Arthur swears under his breath. Goddamn bureaucratic bastards and their inability to make anything easy on the people. “Okay, okay,” he says. “Here’s my damn address.”
He can hear the tapping of keys as the clerk copies it down, and then he ends the call with a polite, “Thank you for your cooperation, Mr. Collins.”
“Oh, go sit on a goddamn rattlesnake,” Arthur says, and hangs up viciously.
Honestly, other than being a pain in his ass, Arthur hadn’t expected much to change. If he keeps his head down and doesn’t cause no trouble he can’t run away from, he should be fine. There ain’t no reason for anybody to actually look him up, not really.
And there ain’t anybody he wants to look up either. He decided a long time ago that the past was better left as just that. He’s got enough scars over the soft parts of himself without picking at them until they bleed.
A week after the act passes, Arthur goes out for drinks with Major and Steve again. It’s been a while, and he’s mighty keen for anything strong enough to settle the faint fracture lines that are starting to grow inside of him, looking more like earthquake potential with every blow that hits.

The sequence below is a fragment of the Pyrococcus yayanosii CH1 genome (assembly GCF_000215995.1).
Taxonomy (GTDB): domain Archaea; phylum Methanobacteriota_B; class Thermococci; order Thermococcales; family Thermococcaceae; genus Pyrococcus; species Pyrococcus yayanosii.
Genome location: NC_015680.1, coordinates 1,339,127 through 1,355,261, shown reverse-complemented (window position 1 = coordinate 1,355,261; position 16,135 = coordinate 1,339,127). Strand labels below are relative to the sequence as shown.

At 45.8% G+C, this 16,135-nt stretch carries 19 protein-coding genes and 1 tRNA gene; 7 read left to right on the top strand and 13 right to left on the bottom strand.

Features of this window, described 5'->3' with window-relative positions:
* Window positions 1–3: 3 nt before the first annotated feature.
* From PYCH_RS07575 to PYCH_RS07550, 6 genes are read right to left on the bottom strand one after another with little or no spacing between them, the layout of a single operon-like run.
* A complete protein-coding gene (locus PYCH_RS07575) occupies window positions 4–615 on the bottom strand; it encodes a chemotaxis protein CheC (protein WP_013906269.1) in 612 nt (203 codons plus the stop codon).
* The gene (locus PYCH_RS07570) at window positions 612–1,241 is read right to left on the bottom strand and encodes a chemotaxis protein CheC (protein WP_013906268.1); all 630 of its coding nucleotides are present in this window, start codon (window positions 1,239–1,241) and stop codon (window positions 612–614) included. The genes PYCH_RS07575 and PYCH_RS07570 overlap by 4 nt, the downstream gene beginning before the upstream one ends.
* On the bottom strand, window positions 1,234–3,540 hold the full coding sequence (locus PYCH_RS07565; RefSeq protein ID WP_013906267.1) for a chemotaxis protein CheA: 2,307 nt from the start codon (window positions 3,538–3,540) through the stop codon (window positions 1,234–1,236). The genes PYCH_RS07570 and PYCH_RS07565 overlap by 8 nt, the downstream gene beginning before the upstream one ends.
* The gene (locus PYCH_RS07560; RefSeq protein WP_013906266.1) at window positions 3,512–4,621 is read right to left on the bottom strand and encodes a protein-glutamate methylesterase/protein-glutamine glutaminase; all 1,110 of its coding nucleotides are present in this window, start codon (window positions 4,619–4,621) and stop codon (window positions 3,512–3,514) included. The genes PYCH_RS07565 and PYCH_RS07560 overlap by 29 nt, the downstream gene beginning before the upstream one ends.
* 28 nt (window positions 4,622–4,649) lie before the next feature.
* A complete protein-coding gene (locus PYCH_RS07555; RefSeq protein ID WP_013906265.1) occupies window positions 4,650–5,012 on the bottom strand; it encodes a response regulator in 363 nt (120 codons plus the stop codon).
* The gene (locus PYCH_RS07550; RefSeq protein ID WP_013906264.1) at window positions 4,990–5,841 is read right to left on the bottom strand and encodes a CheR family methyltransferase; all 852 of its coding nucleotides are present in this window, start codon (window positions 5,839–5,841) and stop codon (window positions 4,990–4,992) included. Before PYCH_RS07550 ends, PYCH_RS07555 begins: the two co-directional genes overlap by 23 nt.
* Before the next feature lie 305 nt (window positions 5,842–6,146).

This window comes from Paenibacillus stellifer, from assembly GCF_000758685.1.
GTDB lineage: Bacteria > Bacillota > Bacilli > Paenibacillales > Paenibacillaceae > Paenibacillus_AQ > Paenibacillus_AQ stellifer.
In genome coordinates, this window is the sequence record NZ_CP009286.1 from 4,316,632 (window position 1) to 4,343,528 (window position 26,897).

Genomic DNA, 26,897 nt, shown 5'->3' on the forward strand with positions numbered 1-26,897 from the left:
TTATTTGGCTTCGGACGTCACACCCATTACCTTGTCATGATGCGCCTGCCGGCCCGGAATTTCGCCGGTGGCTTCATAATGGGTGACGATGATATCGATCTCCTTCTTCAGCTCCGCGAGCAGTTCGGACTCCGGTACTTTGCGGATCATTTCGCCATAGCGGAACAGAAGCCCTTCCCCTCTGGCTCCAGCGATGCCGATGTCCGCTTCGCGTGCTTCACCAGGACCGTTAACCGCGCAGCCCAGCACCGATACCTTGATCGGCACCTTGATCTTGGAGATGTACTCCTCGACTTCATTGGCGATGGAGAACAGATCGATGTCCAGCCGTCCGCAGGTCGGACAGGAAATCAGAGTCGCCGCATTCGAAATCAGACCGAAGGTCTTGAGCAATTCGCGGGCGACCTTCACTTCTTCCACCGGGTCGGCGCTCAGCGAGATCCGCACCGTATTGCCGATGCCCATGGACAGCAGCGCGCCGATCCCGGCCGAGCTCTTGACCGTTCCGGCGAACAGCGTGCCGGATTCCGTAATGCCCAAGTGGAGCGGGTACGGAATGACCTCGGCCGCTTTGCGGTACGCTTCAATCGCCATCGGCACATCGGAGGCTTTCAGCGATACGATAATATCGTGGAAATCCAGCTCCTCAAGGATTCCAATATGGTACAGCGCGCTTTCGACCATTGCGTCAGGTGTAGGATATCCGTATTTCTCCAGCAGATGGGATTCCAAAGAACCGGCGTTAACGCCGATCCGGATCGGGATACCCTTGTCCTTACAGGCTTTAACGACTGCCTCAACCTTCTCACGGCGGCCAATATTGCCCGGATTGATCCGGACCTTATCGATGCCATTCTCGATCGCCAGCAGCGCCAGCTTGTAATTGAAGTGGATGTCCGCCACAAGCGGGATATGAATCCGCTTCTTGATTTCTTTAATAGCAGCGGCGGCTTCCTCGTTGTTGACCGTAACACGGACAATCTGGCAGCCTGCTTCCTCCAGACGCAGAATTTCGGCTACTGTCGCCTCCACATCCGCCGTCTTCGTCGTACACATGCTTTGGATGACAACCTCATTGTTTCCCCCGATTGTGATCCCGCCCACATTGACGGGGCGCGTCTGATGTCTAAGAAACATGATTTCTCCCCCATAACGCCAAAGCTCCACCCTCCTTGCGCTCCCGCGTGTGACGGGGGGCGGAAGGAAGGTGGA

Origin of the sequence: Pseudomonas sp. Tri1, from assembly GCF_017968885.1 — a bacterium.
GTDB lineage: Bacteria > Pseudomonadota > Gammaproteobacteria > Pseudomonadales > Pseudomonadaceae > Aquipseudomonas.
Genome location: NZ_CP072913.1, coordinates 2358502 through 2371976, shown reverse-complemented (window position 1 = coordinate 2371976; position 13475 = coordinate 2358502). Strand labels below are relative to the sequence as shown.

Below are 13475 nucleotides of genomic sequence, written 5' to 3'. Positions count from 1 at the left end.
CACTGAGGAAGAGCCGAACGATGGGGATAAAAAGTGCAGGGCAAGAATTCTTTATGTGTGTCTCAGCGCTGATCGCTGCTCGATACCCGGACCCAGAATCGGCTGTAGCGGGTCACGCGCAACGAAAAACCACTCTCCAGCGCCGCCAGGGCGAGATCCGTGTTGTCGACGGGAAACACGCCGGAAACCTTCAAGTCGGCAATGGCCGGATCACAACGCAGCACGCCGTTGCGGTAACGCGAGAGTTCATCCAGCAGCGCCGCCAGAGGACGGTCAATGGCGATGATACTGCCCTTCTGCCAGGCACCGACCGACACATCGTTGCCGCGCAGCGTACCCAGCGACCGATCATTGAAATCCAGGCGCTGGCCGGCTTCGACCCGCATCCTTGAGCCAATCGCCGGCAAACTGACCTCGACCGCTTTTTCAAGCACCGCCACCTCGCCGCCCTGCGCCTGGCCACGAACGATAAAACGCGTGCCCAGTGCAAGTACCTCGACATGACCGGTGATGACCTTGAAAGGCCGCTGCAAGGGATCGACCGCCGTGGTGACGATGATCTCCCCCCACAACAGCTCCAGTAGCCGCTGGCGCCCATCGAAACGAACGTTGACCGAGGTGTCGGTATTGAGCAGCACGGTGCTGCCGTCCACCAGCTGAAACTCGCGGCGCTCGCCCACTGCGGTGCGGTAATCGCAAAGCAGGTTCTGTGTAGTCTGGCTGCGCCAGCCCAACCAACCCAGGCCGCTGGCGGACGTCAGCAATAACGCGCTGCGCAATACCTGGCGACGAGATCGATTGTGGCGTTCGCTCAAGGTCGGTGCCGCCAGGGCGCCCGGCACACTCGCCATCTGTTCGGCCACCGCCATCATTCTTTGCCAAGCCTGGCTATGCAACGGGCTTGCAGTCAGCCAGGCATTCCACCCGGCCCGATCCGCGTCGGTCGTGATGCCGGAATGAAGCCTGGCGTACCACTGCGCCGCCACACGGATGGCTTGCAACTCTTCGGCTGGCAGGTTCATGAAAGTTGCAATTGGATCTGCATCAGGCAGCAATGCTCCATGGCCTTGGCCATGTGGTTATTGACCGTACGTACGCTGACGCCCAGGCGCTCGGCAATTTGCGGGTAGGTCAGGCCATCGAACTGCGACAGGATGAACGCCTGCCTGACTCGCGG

Major buys the first round, handing Arthur a beer that tastes almost as bad as the piss Uncle used to smuggle back into the camp when nobody was paying enough attention to stop him. “You doing okay?” she asks. “You’ve been looking even more sour than usual lately.”
“Yeah,” Arthur says, settling at their small back room table. “Just had a bit of a rough few weeks.”
“I guess this is going to be another one of those things you don’t feel like talking about it?” Steve asks with a faint smile.
Arthur shrugs, noncommittal, and picks at the label of his bottle. “Ain’t that you lot aren’t good listeners,” he says. “I’m just not a great talker, I think.”